From Tradition to Tuition


How Trees for Tuition is Helping Students Pay for College

In 2015 two 16 year old best friends, Jack Faught and Calder Johnson, decided to start their own Christmas tree business to earn a little extra money for college. They launched Trees for Tuition that year with only 30 trees available for delivery. The business has grown since that first season, returning to a lot at the Arizona Soccer Fields each year, and in 2021 they expanded to include a second location at Howard Middle School in Inman Park. 

Jack, now 22, and Calder, who recently turned 23, have been friends since they met in first grade at Mary Lin Elementary. They grew up attending schools in the Atlanta Public School System, later Inman Middle and Grady High School – now Midtown High School – before enrolling at the University of Georgia where they lived together as roommates. Throughout those formative years, and despite the pressures of school and later college, Jack and Calder continued to develop Trees for Tuition. With each year they solved more problems, sought new opportunities, and found ways to differentiate their business from others in town. 

“The free delivery thing was what really got us started,” said Calder. “People were interested and when we told our story; that we were two high school students saving up money for college… it seemed like a no brainer.” 

Jack and Calder also offer tree stand rentals, a recycling program, and as of 2021 they launched a new website which makes ordering trees incredibly easy. These marketing efforts were made possible when Calder actually took a semester off of school and pushed his graduation to the summer in order to focus on developing their website and growing the business. 

Their unconventional business model, and the fact that they almost exclusively hire high school and college-age workers for their lots, are not the only things that set Trees for Tuition apart from the rest. 

“Last year we started donating to Achieve Atlanta which is a scholarship that benefits APS graduates,” said Jack. “We were able to donate almost $3000 last year, and this year we are starting our own scholarship with a goal of $8000 and we are hoping to blow that out of the water.” 

Their initial goal would fund 4 scholarships of $2000 each, and applications are open to any APS senior or undergraduate college student who graduated from APS schools. Current students can apply today by visiting Their scholarship program does not have GPA or financial need requirements. Instead, recipients are chosen after they submit a short essay in which they explain how they wish to make the world a better place. 

“During our senior year we were like, ‘ok we want to keep this going, make the brand sustainable, so how can we keep doing it?’ We arrived at the obvious conclusion of keeping the tuition aspect of the business going,” said Jack. 

“We don’t want it to just be limited to tuition because the main expenses we faced when we were in college were rent and food,” Calder explained. “We want these students to be able to use the money for anything.” 

While there are currently scholarship and grant opportunities available to students, the prevalent requirements of demonstrated financial need as judged by their parents’ bank accounts or their performance on standardized exams can be limiting. “Because how much money your parents make doesn’t always correlate to how much money you get for your college tuition,” said Calder.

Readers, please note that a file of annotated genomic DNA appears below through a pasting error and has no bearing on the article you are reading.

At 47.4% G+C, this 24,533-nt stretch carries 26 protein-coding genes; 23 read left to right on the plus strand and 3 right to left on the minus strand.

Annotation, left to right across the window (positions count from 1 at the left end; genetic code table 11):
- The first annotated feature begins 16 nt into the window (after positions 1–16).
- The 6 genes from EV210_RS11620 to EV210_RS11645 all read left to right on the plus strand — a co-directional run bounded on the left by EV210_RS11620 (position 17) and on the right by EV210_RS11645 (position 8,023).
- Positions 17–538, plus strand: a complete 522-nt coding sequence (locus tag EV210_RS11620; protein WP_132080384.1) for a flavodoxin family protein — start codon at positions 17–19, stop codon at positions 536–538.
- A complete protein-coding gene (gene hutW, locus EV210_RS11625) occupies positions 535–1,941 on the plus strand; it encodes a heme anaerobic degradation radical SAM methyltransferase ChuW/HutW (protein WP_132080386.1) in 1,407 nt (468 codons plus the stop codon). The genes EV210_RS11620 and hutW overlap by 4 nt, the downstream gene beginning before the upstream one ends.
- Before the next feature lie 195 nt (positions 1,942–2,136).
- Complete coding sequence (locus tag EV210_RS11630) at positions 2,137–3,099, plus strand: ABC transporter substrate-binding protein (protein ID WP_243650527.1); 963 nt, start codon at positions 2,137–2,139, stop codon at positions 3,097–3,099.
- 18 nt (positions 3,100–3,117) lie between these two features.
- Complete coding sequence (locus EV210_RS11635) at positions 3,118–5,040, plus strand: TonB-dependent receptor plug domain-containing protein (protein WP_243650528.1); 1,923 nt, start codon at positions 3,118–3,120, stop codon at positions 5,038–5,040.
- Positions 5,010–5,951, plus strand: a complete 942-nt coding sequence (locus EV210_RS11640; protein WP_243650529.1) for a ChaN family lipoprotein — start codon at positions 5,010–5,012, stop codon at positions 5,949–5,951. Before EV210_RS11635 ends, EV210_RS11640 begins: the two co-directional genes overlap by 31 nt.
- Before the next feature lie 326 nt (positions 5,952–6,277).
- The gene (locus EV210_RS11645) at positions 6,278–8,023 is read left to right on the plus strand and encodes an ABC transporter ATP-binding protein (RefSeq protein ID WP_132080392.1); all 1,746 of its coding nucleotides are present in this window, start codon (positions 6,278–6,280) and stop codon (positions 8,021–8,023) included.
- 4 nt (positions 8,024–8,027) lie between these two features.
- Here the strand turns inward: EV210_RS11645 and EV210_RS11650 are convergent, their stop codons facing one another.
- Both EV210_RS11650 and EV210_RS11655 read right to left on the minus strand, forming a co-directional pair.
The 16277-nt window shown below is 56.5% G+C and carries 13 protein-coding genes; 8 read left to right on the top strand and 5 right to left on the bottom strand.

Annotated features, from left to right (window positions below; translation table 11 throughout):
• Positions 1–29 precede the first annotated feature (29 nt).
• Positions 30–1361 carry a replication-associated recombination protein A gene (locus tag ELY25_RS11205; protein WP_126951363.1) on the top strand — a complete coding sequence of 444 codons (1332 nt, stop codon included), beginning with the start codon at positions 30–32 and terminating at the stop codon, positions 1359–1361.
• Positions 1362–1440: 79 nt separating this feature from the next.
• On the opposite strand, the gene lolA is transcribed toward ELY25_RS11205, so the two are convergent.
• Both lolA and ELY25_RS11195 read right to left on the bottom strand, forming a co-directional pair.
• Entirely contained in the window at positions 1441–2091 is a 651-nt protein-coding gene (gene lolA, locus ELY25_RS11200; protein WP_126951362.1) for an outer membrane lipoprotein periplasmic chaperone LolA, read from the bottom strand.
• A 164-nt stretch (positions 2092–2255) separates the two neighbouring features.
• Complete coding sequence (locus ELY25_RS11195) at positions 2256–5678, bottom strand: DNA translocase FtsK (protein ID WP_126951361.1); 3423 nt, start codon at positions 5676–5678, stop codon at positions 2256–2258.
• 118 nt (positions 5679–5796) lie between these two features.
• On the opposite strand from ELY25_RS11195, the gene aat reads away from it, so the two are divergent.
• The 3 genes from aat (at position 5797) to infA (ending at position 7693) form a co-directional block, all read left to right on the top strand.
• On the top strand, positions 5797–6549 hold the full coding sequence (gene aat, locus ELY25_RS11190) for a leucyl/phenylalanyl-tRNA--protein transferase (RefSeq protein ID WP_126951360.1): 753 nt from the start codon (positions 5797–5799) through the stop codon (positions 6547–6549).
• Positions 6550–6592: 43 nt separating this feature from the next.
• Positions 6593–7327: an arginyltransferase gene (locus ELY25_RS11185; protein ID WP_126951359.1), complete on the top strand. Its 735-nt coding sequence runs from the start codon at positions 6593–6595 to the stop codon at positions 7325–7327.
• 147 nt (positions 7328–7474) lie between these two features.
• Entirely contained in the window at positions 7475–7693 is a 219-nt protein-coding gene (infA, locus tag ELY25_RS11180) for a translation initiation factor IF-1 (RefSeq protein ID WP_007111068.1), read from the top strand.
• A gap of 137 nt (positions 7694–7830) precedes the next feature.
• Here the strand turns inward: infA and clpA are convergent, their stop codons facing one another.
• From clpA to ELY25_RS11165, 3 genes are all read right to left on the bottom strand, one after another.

If you’re concerned about the environmental impact of annual Christmas tree buying, consider this: instead of leaving your tree at the curb after the holiday season, those who opt for Trees for Tuition’s tree stand rental and recycling program can rest easy knowing their discarded tree will be turned into mulch and distributed at local parks throughout the Atlanta area. Additionally, their Tree for a Tree program aims to plant new trees to offset those that they sell. In 2020, through a partnership with One Tree Planted, Trees for Tuition was able to plant 450 trees in Uganda after their holiday season. Aiming for at least 2,000 trees in 2021, they are committed to finding ways to give back while also building their business. 

“We are not a charity, it is a for profit business,” clarified Calder. “But it is a socially responsible company. We pay ourselves to operate this, because we have to live, that’s the opportunity cost. We could have graduated and gotten 9-to-5s, but we couldn’t have done this, too.”

During the 2020 season, in the midst of finals during their senior year at UGA, Jack and Calder were floored when they sold all 500 of their trees before December 1. “When we saw how quickly we sold 500, which is more than we had ever sold, we knew that this year we could really go big with this thing,” said Jack. They knew then that sourcing more trees was of paramount importance. 

They have since lined up partnerships with farmers who have agreed to continuously supply their lots with new trees throughout the days leading up to Christmas. As an added bonus– they not only offer fragrant and beautiful Fraser Firs grown on 3000 beautiful acres in North Carolina, but through an exchange program with farms in Oregon, Trees for Tuition is able to carry Noble Firs as well. 

“We are still just super involved in all the manual labor of it,” said Jack. “It’s a lot of hard work. We built all the stands and everything. We try to do everything ourselves.” 

For a little more than a month every year Jack and Calder pull extremely long hours. Their normal schedule consists of shifts that last from 6am to 10pm. Perpetually covered in sap, oftentimes sporting a tree-related injury, these two remarkable young men are still somehow endlessly polite, helpful, kind, and hoping to make the world a better place, one Christmas tree at a time. 

Originally written for Homestead Stories